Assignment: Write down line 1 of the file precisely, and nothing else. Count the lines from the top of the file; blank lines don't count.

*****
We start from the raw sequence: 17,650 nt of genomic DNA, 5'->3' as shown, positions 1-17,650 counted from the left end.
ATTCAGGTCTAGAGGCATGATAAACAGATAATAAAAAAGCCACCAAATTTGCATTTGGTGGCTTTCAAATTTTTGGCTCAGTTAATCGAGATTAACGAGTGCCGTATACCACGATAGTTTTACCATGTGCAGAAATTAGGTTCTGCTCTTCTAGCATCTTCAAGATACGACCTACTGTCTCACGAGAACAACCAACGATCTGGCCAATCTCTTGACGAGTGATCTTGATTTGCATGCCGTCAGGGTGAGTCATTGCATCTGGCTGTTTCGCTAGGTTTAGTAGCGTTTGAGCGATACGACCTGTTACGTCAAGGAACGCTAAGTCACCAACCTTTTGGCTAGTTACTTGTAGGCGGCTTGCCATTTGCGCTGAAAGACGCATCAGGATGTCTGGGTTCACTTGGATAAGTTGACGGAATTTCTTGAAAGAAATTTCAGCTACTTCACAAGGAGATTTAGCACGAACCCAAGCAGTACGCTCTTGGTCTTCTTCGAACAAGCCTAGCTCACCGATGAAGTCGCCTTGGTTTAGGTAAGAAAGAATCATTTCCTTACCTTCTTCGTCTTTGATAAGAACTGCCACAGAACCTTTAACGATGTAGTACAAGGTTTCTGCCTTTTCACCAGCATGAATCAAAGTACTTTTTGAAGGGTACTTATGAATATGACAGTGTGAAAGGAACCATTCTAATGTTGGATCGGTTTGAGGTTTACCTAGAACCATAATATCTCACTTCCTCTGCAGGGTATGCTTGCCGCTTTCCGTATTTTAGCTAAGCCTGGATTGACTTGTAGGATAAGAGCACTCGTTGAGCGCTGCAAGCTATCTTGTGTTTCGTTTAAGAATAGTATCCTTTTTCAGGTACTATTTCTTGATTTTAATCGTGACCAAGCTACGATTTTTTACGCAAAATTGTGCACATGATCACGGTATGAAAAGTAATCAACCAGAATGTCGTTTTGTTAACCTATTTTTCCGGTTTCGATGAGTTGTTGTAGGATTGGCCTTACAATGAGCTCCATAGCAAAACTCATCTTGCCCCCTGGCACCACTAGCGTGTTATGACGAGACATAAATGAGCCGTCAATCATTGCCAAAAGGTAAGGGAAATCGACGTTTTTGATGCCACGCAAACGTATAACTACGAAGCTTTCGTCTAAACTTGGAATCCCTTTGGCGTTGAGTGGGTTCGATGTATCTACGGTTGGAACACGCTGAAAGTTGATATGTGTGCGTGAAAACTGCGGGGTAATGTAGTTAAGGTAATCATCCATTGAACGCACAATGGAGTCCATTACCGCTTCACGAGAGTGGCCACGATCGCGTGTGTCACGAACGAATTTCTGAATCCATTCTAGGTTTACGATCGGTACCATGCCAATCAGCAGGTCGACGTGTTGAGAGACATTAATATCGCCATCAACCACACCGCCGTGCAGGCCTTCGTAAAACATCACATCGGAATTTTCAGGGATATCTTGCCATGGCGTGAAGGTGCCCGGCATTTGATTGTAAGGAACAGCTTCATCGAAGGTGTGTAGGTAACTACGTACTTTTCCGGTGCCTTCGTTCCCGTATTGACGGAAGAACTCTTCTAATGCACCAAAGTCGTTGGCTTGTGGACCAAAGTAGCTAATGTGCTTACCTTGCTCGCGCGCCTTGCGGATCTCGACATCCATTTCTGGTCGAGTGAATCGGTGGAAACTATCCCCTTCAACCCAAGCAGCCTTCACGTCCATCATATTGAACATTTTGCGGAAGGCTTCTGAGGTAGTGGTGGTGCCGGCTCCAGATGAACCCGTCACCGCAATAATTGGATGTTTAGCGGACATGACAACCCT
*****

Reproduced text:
We start from the raw sequence: 17,650 nt of genomic DNA, 5'->3' as shown, positions 1-17,650 counted from the left end.